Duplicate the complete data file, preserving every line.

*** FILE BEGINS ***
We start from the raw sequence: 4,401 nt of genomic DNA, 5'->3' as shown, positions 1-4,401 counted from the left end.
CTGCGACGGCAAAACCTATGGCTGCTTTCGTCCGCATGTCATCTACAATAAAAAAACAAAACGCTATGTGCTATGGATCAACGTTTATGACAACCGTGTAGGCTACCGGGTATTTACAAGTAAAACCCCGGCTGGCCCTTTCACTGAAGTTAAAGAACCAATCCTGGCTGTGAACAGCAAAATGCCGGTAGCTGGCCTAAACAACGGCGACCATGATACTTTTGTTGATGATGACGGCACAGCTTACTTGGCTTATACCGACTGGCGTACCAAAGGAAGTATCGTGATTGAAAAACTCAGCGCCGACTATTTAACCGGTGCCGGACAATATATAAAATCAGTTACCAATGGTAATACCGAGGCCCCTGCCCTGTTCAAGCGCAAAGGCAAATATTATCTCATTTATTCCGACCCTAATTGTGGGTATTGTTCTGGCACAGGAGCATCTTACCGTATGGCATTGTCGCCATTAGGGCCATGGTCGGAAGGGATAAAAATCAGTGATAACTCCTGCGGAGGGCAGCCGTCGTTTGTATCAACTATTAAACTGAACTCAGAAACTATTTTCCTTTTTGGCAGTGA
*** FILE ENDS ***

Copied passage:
We start from the raw sequence: 4,401 nt of genomic DNA, 5'->3' as shown, positions 1-4,401 counted from the left end.
CTGCGACGGCAAAACCTATGGCTGCTTTCGTCCGCATGTCATCTACAATAAAAAAACAAAACGCTATGTGCTATGGATCAACGTTTATGACAACCGTGTAGGCTACCGGGTATTTACAAGTAAAACCCCGGCTGGCCCTTTCACTGAAGTTAAAGAACCAATCCTGGCTGTGAACAGCAAAATGCCGGTAGCTGGCCTAAACAACGGCGACCATGATACTTTTGTTGATGATGACGGCACAGCTTACTTGGCTTATACCGACTGGCGTACCAAAGGAAGTATCGTGATTGAAAAACTCAGCGCCGACTATTTAACCGGTGCCGGACAATATATAAAATCAGTTACCAATGGTAATACCGAGGCCCCTGCCCTGTTCAAGCGCAAAGGCAAATATTATCTCATTTATTCCGACCCTAATTGTGGGTATTGTTCTGGCACAGGAGCATCTTACCGTATGGCATTGTCGCCATTAGGGCCATGGTCGGAAGGGATAAAAATCAGTGATAACTCCTGCGGAGGGCAGCCGTCGTTTGTATCAACTATTAAACTGAACTCAGAAACTATTTTCCTTTTTGGCAGTGA